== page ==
(Email communication from the Canadian Centre on Substance Use and Addiction)
Women are experiencing increased rates of intimate partner violence during the COVID-19 pandemic. Forty-six per cent of service providers and volunteers report increases in the prevalence and severity of violence. We know these increases are having a severe impact on women’s mental and physical health. We also know that substance use has increased among some groups during the pandemic. The relationship between substance use and intimate partner violence is complex and can affect either partner. Substance use can increase aggression in a perpetrator, while survivors of intimate partner violence may use substances as a coping mechanism.
The Canadian Centre on Substance Use and Addiction and the Centre of Excellence for Women’s Health have released three products dealing with intimate partner violence for service organizations and healthcare workers. They identify changes in practice to aid women trying to deal with these shifting trends in intimate partner violence and substance use.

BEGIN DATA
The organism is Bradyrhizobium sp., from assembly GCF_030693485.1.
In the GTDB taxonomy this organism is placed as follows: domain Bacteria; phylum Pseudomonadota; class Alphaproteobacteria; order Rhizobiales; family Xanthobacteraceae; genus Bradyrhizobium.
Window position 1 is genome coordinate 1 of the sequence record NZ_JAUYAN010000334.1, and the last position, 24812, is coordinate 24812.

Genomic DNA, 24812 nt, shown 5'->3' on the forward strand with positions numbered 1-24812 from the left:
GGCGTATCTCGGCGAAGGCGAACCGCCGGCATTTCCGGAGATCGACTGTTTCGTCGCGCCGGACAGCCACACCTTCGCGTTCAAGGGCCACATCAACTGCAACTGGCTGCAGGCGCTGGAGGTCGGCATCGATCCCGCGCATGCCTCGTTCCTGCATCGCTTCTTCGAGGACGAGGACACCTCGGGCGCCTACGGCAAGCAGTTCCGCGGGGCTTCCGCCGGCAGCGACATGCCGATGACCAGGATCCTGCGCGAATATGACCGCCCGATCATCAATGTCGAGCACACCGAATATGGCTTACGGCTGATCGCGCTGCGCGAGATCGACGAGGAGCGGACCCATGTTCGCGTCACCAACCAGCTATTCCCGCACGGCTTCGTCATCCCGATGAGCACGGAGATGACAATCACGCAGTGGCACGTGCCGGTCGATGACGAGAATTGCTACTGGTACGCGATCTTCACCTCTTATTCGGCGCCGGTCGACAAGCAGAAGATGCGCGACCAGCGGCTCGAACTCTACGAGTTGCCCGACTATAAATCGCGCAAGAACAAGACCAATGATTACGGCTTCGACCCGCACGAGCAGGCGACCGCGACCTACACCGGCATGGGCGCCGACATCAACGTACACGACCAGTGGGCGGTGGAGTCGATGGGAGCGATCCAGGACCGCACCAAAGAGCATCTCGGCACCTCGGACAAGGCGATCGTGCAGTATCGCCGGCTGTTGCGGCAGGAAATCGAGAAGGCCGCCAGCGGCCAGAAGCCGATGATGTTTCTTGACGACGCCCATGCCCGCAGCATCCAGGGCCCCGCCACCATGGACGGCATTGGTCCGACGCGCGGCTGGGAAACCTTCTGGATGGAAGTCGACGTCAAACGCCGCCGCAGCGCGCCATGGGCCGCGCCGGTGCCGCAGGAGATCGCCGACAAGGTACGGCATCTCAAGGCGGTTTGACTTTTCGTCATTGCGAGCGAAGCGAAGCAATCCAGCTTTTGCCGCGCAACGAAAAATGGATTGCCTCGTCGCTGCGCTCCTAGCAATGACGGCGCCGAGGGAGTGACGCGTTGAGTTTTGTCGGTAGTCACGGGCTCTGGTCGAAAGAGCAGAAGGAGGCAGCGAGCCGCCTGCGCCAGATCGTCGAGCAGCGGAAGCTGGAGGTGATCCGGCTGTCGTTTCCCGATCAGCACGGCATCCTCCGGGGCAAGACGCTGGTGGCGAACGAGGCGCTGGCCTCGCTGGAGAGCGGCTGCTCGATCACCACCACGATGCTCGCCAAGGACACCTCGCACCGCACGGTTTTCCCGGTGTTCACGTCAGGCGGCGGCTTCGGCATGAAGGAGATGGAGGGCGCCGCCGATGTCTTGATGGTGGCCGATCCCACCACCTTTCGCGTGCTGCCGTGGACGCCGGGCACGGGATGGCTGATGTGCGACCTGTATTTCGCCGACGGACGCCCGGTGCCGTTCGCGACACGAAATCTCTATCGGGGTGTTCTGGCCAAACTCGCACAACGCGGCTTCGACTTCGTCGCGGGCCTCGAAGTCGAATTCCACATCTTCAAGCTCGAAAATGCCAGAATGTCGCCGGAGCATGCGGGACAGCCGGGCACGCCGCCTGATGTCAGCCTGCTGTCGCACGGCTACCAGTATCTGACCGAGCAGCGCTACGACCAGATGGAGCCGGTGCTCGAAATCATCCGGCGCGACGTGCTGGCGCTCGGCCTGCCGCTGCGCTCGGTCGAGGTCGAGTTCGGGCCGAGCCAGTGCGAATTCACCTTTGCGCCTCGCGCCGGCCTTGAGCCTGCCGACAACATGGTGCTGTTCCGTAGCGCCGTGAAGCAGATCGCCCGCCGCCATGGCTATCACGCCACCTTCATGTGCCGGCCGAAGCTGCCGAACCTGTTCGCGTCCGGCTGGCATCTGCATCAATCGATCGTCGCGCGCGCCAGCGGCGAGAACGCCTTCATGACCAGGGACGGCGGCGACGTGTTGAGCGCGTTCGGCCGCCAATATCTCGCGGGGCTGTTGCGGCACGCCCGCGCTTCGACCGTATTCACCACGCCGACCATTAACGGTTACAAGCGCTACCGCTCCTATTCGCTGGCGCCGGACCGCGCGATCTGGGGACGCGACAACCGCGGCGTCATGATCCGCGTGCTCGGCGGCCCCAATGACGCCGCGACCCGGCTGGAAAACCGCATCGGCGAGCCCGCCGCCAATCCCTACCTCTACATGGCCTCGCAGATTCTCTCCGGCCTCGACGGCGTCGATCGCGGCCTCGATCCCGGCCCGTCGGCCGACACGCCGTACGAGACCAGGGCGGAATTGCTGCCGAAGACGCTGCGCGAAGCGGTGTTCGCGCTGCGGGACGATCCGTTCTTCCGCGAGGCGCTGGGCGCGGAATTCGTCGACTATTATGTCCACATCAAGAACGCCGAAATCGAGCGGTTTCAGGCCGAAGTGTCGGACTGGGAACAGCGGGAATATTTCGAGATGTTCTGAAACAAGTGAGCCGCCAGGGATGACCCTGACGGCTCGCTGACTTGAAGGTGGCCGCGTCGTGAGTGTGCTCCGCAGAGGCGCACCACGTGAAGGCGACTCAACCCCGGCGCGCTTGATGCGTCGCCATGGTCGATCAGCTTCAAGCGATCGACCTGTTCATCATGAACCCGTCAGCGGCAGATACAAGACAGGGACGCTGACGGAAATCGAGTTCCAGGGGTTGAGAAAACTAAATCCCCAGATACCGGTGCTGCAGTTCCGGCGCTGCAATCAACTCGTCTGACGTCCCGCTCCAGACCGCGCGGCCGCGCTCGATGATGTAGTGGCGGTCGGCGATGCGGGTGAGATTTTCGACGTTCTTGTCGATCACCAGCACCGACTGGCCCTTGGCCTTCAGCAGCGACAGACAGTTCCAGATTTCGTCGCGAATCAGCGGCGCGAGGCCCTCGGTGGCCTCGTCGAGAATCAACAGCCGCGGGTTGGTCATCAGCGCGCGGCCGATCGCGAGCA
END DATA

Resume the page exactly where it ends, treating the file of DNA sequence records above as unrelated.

- Linking Practices on Intimate Partner Violence and Substance Use during COVID-19
- Action on Women’s Experience of Intimate Partner Violence and Substance Use in the COVID-19 Context
- COVID-19, Intimate Partner Violence and Substance Use
Key findings for practices that are based on the latest knowledge include:
- Enhancing safety practices with women,
- Recognizing readiness for change,
- Building on the strengths of women,
- Reducing stigma about substance use,
- Addressing the social determinants of health,
- Promoting mental wellness, and
- Preventing substance use harms.
We encourage you to share these resources with your networks and colleagues. For more information, please see the associated evidence review conducted by the Centre of Excellence for Women’s Health.